[We’re grateful to Smita Ghosh, JD, Class of 2014, and PhD Candidate, American Legal History, at the University of Pennsylvania, for this thoughtful recap of a panel at the recently concluded annual meeting of the American Society for Legal History.]
It was my pleasure to spend the early hours of Friday morning in a panel called "Strategies for Sex Equality: Points Taken and Missed in Postwar Legal Feminism," with Katherine Turk, Leandra Zarnow and Mary Ziegler, and Serena Mayeri as the commentator. Live-blogging a panel is not as easy as the experts make it look, so I may have missed something, hopefully others will feel free to correct/comment/commence a firing squad.
In “Gendered Skill, Labor Politics, and Legal Politics in the New York Hotel Industry,” Katherine Turk took the history of labor feminism into the 1980s. In the hotel industry, women’s work involved more routine tasks, while men’s was more sporadic but labor-intensive. In the mid-1980s, union leaders attempted to reform the industry, filing Equal Pay and Title VII actions, and using the resulting melee to push a settlement. (I think this is how it went down, this blogger can’t take notes as quickly as she’d like). Echoing the work of scholars of labor feminism--Debbie Dinner, who Mayeri mentioned in her comments, comes to mind--Turk used quotes from union members to show their ambivalence about the language of formal equality that their lawyers required. These women were not eager to say that their jobs were equal to men’s r that they could do a man’s job. In Turk’s reading, they appealed to gender difference as a way to protect themselves against neoliberalism. And their instincts were prescient, it turned out, since the hotel owners eventually responded to the suit by eliminating jobs, resulting in a “race to the bottom” in which each worker ended up doing more for less. A cynical story, especially amid the adornments of a hotel conference center.
Leandra Zarnow‘s presentation--“A Lawyerly Congresswoman: Bella Abzug and the ‘Deliberate’ Legal Feminist Edge of 1970s Congressional Reform”-- focused on Abzug’s time in congress. Abzug had worked in labor law and in NLG leadership (which, we learn, sought to survive anti-Communism by putting women in higher roles). At the root of her stint in the House was a “deep frustration” with the pace of legal change, and an ambivalence towards liberals in courts and congress. Once she entered Congress, Abzug was a procedural innovator. She added sex discrimination riders to “everything that moved” (I’m quoting Serena Mayeri here), and used resolutions of inquiry to press for more information from the executive. In commentary, Mayeri noted that Abzug’s subversive use of the political system indicated that other “insider feminists”--law clerks or legislative aides--might be good subjects for future study.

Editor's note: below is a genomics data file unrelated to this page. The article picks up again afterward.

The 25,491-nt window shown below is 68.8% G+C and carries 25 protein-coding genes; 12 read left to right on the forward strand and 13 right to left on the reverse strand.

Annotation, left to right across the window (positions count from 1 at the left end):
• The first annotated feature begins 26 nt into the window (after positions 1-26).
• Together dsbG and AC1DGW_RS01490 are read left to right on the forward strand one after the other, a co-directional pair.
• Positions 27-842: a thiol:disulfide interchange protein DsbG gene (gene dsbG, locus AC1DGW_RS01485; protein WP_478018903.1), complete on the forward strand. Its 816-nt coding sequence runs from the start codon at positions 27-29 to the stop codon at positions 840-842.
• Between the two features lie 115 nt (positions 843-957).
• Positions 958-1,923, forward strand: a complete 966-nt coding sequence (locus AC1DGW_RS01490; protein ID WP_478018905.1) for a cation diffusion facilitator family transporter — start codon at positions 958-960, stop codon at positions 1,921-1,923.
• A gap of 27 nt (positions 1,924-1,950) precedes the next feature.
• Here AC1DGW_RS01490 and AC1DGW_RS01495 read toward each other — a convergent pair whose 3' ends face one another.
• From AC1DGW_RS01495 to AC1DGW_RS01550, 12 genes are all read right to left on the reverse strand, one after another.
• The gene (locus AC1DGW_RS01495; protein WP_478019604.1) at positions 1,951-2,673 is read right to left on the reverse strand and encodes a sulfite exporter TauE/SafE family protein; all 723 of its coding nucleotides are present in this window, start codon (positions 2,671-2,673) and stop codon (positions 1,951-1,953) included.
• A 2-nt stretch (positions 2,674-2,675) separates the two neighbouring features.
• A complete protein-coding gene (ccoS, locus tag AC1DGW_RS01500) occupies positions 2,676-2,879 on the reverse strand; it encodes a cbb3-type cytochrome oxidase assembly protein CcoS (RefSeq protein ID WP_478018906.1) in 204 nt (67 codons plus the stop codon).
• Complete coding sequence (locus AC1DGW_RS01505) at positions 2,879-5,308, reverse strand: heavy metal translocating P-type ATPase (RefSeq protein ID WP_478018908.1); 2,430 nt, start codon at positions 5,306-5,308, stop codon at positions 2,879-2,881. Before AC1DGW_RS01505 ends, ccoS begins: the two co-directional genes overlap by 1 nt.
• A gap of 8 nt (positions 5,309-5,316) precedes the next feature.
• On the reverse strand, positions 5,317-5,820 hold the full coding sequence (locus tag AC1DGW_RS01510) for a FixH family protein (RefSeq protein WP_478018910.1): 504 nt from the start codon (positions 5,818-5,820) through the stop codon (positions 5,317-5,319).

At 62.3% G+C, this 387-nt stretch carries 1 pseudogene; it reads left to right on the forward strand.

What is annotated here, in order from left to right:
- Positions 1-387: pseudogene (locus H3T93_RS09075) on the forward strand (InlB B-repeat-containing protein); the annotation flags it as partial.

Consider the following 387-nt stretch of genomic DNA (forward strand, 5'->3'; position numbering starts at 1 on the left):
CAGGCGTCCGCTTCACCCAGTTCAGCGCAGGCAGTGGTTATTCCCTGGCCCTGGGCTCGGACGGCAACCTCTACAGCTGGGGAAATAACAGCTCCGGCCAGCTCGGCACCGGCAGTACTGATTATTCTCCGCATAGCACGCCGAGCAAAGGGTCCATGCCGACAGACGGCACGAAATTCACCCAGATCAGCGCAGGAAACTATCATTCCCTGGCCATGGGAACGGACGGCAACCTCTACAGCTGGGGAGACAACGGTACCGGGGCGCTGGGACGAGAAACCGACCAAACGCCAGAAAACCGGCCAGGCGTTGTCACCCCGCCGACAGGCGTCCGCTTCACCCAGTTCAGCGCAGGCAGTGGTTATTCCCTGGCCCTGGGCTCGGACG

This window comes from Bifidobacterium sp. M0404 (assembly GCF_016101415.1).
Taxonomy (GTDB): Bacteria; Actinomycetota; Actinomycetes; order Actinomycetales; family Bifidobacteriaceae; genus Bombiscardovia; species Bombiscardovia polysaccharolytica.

The Abzug example also spoke to current debates about working women and “having it all.” As an employer, Abzug sought to counter the “male military megalomania” (her words, I believe) that she faced in Congress. She hired an entirely female staff, and accommodated staffers with children. She even had a drop-in child care center at her campaign headquarters for workers and volunteers.
in the final paper, “From Choice to Constraint: Reproductive Liberty Organizing in the Shadow of Roe”, Mary Ziegler challenged that traditional story that feminists, clinging to the language of Roe, developed a myopic view of abortion as a negative right, ignoring issues like access to health care and sterilization abuse. Using oral histories of activists from a variety of organizations (think NOW and NARAL, but also their more radical allies), Ziegler argues that that feminists in the 1970s read a powerful set of positive rights into Roe’s rhetoric, arguing that “meaningful choice” involved access to health care and the prevention of sterilization abuse. In this position, activists critiqued the “traditional health complex” as well, responding to the mobilization of feminist health care workers. By the 1980s, though, things got more complicated. A pro-life majority was elected into both houses of Congress. Pro-life PACs formed, forcing women’s organizations onto the defensive. And Neoliberalism, Ziegler suggests, led to the development of a new political mentality. These “constraints” made the 1970s vision of the right-to-choose as a right to government assistance was increasingly untenable.
This effect of neoliberalism was the main jist of Mayeri’s comments, too. All three panelists, she noted, deal with the ironic convergence of feminism and the rise of the New Right and neoliberal economics. Their papers coincide to tell the history of the 1970s: the demise of postwar prosperity, the retrenchment of liberal courts and the growth of single-issue politics that put feminist groups on the defensive. In the Q&A, Barbara Welke--referencing Turk’s hotel maids and thinking of the Hyatt staff--asked the panel and the room about studying women’s labor from a position of privilege. Panelists shared their feelings about staying in hotels (guilty) and studying working women (grateful). It was a rare and appreciated moment of academic self-reflection from Professor Welke and the scholars on the panel (maybe we can credit “women’s work” for this, too) and a fitting and provocative finale.